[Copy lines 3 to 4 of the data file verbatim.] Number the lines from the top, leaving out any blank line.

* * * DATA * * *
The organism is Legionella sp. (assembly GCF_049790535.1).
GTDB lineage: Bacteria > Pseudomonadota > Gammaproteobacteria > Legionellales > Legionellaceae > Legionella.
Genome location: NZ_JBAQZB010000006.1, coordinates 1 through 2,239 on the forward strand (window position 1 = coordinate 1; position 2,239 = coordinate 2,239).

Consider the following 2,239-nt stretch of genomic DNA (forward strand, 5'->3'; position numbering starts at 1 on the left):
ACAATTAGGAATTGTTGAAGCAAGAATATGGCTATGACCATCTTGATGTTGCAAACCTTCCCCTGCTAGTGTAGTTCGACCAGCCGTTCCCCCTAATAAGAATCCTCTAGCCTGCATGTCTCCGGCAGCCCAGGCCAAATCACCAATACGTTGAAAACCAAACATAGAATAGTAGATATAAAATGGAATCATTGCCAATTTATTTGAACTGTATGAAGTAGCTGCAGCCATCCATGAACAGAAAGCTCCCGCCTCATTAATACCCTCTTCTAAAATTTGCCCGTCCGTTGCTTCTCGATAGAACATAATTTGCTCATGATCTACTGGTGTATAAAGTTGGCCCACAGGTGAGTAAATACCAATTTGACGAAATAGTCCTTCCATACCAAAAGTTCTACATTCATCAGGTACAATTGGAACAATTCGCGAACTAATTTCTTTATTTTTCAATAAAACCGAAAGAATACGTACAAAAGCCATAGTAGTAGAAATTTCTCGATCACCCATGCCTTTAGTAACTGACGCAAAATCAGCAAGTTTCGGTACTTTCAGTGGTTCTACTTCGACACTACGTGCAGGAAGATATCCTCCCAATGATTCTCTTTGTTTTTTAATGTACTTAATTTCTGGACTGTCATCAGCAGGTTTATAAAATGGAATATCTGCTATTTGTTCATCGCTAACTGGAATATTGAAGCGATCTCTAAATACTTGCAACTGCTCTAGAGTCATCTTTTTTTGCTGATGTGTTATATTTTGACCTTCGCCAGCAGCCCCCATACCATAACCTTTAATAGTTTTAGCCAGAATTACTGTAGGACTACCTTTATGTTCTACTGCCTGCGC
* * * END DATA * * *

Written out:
Genome location: NZ_JBAQZB010000006.1, coordinates 1 through 2,239 on the forward strand (window position 1 = coordinate 1; position 2,239 = coordinate 2,239).

Consider the following 2,239-nt stretch of genomic DNA (forward strand, 5'->3'; position numbering starts at 1 on the left):